On appeal, Stiles challenges the decision of the district court on six grounds. First, she argues that the district court erred in dismissing her complaint for lack of subject matter jurisdiction. Second, she argues that the district court erred in not addressing her objections to GTE Southwest's motion to supplement its motion to dismiss. Third, she argues that the district court erred in denying her motion for default judgment. Fourth, she apparently argues that the district court erred in not addressing her motion to dismiss GTE Southwest's counter-claim for attorney's fees, even though the district court did not award fees in this case. Fifth, Stiles challenges the district court's denial of her motion to dismiss counsel for GTE Southwest and the district court's subsequent denial of her request for reconsideration of that denial. Finally, she appeals the district court's denial of her motion for recusal. After reviewing the record in this case, we find that only the first issue merits any discussion.
In dismissing this case for lack of subject matter jurisdiction, the district court held that, pursuant to 47 U.S.C. § 207, once a complainant files a complaint with the FCC, she is thereafter barred from bringing suit in federal court on the same claim. We review a district court's dismissal for lack of subject matter jurisdiction de novo. Home Capital Collateral, Inc. v. FDIC, 96 F.3d 760, 762 (5th Cir. 1996).
Section 207 of the Act provides that:Any person claiming to be damaged by any common carrier subject to the provisions of this chapter may either make complaint to the Commission as hereinafter provided for, or may bring suit for the recovery of damages for which such common carrier may liable ... in any district court of the United States of competent jurisdiction; but such person shall not have the right to pursue both such remedies.
47 U.S.C. § 207 (emphasis added). Section 208 then describes the procedures by which a complaint may be filed and investigated. 47 U.S.C. § 208. The regulations implementing § 208 provide that a complaint to the Commission may be informal or formal. See 47 C.F.R. § 1.711 (1996). Under the informal complaint procedure, the FCC forwards a copy of the complaint to the carrier for investigation. 47 C.F.R. § 1.717. The carrier must then "advise the Commission in writing, with a copy to the complainant, of its satisfaction of the complaint or of its refusal or inability to do so." Id. If the complainant is not satisfied with the carrier's response and the FCC's actions, the complainant may then file a formal complaint. Id.
In contrast, " [f]ormal complaint proceedings are generally resolved on a written record consisting of a complaint, answer and reply but may also include other written submissions such as briefs and written interrogatories." 47 C.F.R. § 1.720. In short, formal complaint proceedings are more akin to traditional judicial proceedings.
Stiles argues that the jurisdictional bar of § 207 only applies to formal complaints. In support of this argument, she has provided two letters from the FCC regarding the procedures for filing informal and formal complaints; the letters essentially mirror the regulations implementing the statute. Although not entirely clear, Stiles appears to rest her argument on the fact that the letter setting forth the formal complaint procedures advises the complainant that she may file either a formal complaint or a complaint in federal district court, but not both, whereas the letter setting forth the informal complaint procedures does not. From this, Stiles concludes that you must be able to file both an informal complaint and a complaint in federal district court. While we acknowledge that there is some logic in this conclusion,2 a result of the fact that neither letter appears to have been written with the other in mind, these letters are not the determinative documents in this case.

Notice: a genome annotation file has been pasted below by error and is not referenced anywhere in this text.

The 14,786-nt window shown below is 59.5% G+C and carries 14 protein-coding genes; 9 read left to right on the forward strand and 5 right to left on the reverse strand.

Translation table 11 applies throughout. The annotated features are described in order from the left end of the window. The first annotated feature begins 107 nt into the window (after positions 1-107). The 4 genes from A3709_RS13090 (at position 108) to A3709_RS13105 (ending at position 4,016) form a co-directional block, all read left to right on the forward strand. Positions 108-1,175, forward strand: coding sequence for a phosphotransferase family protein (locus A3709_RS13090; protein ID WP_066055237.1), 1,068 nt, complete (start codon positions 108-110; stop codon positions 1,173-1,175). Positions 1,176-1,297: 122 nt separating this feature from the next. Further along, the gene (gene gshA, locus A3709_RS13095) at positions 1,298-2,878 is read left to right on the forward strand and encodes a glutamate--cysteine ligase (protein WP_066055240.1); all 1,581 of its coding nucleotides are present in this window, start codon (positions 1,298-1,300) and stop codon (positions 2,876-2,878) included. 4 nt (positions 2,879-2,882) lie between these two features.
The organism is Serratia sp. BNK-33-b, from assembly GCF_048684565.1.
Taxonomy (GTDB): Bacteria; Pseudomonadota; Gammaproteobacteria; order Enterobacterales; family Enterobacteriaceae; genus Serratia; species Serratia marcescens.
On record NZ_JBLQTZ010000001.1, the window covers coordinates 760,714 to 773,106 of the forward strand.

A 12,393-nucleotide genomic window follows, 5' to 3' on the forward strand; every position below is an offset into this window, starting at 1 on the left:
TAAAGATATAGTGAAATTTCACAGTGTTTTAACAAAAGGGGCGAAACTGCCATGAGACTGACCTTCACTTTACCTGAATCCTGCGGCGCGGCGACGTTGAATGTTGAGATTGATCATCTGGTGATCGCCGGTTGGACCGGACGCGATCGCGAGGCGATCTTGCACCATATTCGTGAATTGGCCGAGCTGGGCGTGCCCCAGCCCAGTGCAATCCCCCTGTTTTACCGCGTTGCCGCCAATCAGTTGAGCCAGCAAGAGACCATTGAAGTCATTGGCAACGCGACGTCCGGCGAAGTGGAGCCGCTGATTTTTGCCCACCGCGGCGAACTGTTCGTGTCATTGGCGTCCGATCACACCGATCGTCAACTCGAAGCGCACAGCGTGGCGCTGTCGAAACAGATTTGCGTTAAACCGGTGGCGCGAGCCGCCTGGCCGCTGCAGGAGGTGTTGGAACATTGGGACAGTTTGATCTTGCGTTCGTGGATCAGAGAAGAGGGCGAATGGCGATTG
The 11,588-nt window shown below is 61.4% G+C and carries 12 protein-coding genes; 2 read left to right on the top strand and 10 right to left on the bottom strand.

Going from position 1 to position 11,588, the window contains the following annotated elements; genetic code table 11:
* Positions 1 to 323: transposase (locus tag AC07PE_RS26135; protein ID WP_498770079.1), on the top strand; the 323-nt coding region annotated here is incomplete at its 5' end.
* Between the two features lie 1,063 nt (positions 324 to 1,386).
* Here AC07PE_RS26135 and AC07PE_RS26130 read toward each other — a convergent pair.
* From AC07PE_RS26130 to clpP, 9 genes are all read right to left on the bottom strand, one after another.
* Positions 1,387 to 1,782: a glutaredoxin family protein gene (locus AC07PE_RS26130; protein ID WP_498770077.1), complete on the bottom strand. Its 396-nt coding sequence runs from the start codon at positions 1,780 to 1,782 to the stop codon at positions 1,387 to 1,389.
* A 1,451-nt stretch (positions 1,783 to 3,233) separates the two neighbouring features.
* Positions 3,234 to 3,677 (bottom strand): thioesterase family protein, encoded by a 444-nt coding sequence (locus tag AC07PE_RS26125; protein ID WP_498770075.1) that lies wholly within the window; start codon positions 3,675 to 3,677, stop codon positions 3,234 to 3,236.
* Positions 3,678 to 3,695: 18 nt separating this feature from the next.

In interpreting a statute, our objective is to give effect to the intent of Congress. As always, we begin with the language of the statute itself. Consumer Prod. Safety Comm'n v. GTE Sylvania, Inc., 447 U.S. 102, 108, 100 S. Ct. 2051, 2056, 64 L. Ed. 2d 766 (1980) (" [T]he starting point for interpreting a statute is the language of the statute itself."). When the language of the statute is unambiguous, we must "give effect to the unambiguously expressed intent of Congress." Chevron U.S.A., Inc. v. Natural Resources Defense Council, Inc., 467 U.S. 837, 843, 104 S. Ct. 2778, 2781, 81 L. Ed. 2d 694 (1984). In other words, "we follow the plain meaning of a statute unless it would lead to a result so bizarre that Congress could not have intended it." Johnson v. Sawyer, 120 F.3d 1307, 1319 (5th Cir. 1997) (quotations omitted).
In this case, the language of the statute is unambiguous: A complainant can file a complaint either with the FCC or in federal district court, but not in both. Contrary to Stiles's arguments, § 207 draws no distinction between formal and informal complaints and the fact that the FCC has decided to provide both formal and informal complaint proceedings does not alter the clear language of the statute.
In sum, we hold that § 207 precludes a complainant from filing suit in federal court once she has initiated the administrative complaint process with the FCC either by filing a formal or informal complaint. Accordingly, we find that the district court lacked subject matter jurisdiction over the complaint and properly dismissed Stiles's complaint on that ground.
With respect to Stiles's remaining arguments, we have reviewed the record and find them to be without merit. Likewise, we have reviewed Stiles's pending motions and find them to be without merit; therefore, all pending motions are DENIED.
Accordingly, we AFFIRM the decision of the district court.
According to counsel for GTE Southwest, there is no legal entity named "GTE Incorporated." Because this statement is not challenged by the appellant, we will refer only to GTE Southwest in this opinion
This is not to say that we agree entirely with Stiles's reading of the FCC letters. Nonetheless, we are compelled to invite the FCC to revisit the wording of these letters in light of the disposition of this case